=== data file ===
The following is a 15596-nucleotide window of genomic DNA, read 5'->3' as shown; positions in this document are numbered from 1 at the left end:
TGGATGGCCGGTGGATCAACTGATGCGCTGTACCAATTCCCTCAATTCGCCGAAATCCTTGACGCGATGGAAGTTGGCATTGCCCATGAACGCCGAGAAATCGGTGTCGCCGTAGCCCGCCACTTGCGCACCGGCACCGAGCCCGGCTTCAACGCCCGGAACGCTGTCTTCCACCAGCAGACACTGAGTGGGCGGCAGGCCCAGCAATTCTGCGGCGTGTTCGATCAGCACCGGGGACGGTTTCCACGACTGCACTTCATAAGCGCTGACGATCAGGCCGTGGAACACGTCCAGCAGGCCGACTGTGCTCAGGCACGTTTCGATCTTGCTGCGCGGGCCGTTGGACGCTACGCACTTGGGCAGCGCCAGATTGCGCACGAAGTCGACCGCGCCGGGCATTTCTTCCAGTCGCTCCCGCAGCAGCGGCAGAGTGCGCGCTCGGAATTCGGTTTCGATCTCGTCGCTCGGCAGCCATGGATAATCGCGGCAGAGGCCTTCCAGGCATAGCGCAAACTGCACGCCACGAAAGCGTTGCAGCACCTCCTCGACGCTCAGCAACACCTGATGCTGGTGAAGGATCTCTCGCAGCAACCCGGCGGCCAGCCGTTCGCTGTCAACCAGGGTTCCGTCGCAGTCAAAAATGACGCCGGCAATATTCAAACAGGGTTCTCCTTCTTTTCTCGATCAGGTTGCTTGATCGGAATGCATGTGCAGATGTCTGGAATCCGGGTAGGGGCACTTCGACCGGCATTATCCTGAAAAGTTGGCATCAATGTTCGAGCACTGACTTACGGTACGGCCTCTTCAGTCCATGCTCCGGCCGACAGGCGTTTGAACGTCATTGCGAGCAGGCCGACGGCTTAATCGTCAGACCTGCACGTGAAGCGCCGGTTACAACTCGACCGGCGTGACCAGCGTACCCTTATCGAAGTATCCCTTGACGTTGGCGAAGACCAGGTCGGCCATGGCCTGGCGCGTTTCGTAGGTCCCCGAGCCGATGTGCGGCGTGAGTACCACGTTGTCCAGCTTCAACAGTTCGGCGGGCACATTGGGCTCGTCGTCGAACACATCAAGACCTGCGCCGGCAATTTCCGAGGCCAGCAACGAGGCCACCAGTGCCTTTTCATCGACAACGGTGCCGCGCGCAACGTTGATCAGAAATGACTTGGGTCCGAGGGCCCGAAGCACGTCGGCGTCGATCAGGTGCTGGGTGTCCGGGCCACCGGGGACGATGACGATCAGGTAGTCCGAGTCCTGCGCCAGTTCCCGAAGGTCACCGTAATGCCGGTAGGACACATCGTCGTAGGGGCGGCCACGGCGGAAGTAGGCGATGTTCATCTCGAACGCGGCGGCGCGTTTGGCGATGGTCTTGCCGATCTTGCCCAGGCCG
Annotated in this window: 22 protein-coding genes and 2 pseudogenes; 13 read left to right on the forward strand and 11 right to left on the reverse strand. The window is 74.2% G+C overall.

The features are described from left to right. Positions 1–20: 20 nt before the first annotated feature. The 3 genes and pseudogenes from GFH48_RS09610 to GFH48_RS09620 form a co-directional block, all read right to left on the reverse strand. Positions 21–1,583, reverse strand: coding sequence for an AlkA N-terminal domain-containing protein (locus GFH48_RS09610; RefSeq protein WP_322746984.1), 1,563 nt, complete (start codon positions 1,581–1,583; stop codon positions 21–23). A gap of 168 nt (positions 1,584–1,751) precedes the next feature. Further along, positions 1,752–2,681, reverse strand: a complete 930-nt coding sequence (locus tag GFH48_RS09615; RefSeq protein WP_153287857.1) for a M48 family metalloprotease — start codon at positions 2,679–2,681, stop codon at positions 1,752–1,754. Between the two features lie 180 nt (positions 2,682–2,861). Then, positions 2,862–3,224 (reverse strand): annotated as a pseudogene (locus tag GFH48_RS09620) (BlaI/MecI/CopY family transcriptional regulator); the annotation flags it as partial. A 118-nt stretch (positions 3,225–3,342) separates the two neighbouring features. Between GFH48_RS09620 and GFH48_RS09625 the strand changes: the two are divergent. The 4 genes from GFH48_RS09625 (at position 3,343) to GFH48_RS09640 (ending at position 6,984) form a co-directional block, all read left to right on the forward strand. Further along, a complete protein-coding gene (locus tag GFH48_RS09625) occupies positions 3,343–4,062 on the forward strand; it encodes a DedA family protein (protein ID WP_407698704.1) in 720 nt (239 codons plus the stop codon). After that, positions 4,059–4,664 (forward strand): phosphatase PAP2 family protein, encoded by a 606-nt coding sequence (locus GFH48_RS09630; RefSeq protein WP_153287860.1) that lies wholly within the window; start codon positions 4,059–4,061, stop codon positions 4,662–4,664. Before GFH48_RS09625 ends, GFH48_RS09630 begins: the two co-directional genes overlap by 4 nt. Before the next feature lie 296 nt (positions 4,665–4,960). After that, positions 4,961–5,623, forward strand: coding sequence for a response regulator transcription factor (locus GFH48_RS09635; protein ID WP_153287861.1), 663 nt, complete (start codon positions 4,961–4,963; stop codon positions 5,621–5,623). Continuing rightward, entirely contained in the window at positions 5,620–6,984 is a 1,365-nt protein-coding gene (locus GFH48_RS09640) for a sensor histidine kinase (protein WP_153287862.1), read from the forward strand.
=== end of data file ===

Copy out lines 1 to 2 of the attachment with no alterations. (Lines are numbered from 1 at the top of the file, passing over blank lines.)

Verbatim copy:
The following is a 15596-nucleotide window of genomic DNA, read 5'->3' as shown; positions in this document are numbered from 1 at the left end:
TGGATGGCCGGTGGATCAACTGATGCGCTGTACCAATTCCCTCAATTCGCCGAAATCCTTGACGCGATGGAAGTTGGCATTGCCCATGAACGCCGAGAAATCGGTGTCGCCGTAGCCCGCCACTTGCGCACCGGCACCGAGCCCGGCTTCAACGCCCGGAACGCTGTCTTCCACCAGCAGACACTGAGTGGGCGGCAGGCCCAGCAATTCTGCGGCGTGTTCGATCAGCACCGGGGACGGTTTCCACGACTGCACTTCATAAGCGCTGACGATCAGGCCGTGGAACACGTCCAGCAGGCCGACTGTGCTCAGGCACGTTTCGATCTTGCTGCGCGGGCCGTTGGACGCTACGCACTTGGGCAGCGCCAGATTGCGCACGAAGTCGACCGCGCCGGGCATTTCTTCCAGTCGCTCCCGCAGCAGCGGCAGAGTGCGCGCTCGGAATTCGGTTTCGATCTCGTCGCTCGGCAGCCATGGATAATCGCGGCAGAGGCCTTCCAGGCATAGCGCAAACTGCACGCCACGAAAGCGTTGCAGCACCTCCTCGACGCTCAGCAACACCTGATGCTGGTGAAGGATCTCTCGCAGCAACCCGGCGGCCAGCCGTTCGCTGTCAACCAGGGTTCCGTCGCAGTCAAAAATGACGCCGGCAATATTCAAACAGGGTTCTCCTTCTTTTCTCGATCAGGTTGCTTGATCGGAATGCATGTGCAGATGTCTGGAATCCGGGTAGGGGCACTTCGACCGGCATTATCCTGAAAAGTTGGCATCAATGTTCGAGCACTGACTTACGGTACGGCCTCTTCAGTCCATGCTCCGGCCGACAGGCGTTTGAACGTCATTGCGAGCAGGCCGACGGCTTAATCGTCAGACCTGCACGTGAAGCGCCGGTTACAACTCGACCGGCGTGACCAGCGTACCCTTATCGAAGTATCCCTTGACGTTGGCGAAGACCAGGTCGGCCATGGCCTGGCGCGTTTCGTAGGTCCCCGAGCCGATGTGCGGCGTGAGTACCACGTTGTCCAGCTTCAACAGTTCGGCGGGCACATTGGGCTCGTCGTCGAACACATCAAGACCTGCGCCGGCAATTTCCGAGGCCAGCAACGAGGCCACCAGTGCCTTTTCATCGACAACGGTGCCGCGCGCAACGTTGATCAGAAATGACTTGGGTCCGAGGGCCCGAAGCACGTCGGCGTCGATCAGGTGCTGGGTGTCCGGGCCACCGGGGACGATGACGATCAGGTAGTCCGAGTCCTGCGCCAGTTCCCGAAGGTCACCGTAATGCCGGTAGGACACATCGTCGTAGGGGCGGCCACGGCGGAAGTAGGCGATGTTCATCTCGAACGCGGCGGCGCGTTTGGCGATGGTCTTGCCGATCTTGCCCAGGCCG